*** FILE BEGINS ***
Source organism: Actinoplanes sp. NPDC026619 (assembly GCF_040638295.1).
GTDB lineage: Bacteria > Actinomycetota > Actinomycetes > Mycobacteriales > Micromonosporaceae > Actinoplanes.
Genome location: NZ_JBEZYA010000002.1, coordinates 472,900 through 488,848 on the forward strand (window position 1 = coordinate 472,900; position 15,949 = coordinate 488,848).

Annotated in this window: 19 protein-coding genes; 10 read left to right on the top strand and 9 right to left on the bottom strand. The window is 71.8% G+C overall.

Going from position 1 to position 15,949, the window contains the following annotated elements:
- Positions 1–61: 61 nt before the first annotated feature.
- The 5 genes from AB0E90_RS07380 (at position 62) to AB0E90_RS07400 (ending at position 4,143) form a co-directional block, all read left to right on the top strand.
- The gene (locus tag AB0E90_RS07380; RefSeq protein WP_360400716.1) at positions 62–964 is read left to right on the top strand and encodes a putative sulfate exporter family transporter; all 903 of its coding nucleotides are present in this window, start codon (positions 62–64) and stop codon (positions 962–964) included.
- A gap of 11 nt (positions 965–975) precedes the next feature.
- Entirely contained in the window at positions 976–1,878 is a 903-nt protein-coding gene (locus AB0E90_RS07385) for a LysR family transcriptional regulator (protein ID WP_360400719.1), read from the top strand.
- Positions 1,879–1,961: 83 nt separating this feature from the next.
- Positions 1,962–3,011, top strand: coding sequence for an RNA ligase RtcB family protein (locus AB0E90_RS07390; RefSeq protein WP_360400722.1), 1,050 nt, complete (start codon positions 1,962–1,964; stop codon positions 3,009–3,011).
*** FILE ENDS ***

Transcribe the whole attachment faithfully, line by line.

Source organism: Actinoplanes sp. NPDC026619 (assembly GCF_040638295.1).
GTDB lineage: Bacteria > Actinomycetota > Actinomycetes > Mycobacteriales > Micromonosporaceae > Actinoplanes.
Genome location: NZ_JBEZYA010000002.1, coordinates 472,900 through 488,848 on the forward strand (window position 1 = coordinate 472,900; position 15,949 = coordinate 488,848).

Annotated in this window: 19 protein-coding genes; 10 read left to right on the top strand and 9 right to left on the bottom strand. The window is 71.8% G+C overall.

Going from position 1 to position 15,949, the window contains the following annotated elements:
- Positions 1–61: 61 nt before the first annotated feature.
- The 5 genes from AB0E90_RS07380 (at position 62) to AB0E90_RS07400 (ending at position 4,143) form a co-directional block, all read left to right on the top strand.
- The gene (locus tag AB0E90_RS07380; RefSeq protein WP_360400716.1) at positions 62–964 is read left to right on the top strand and encodes a putative sulfate exporter family transporter; all 903 of its coding nucleotides are present in this window, start codon (positions 62–64) and stop codon (positions 962–964) included.
- A gap of 11 nt (positions 965–975) precedes the next feature.
- Entirely contained in the window at positions 976–1,878 is a 903-nt protein-coding gene (locus AB0E90_RS07385) for a LysR family transcriptional regulator (protein ID WP_360400719.1), read from the top strand.
- Positions 1,879–1,961: 83 nt separating this feature from the next.
- Positions 1,962–3,011, top strand: coding sequence for an RNA ligase RtcB family protein (locus AB0E90_RS07390; RefSeq protein WP_360400722.1), 1,050 nt, complete (start codon positions 1,962–1,964; stop codon positions 3,009–3,011).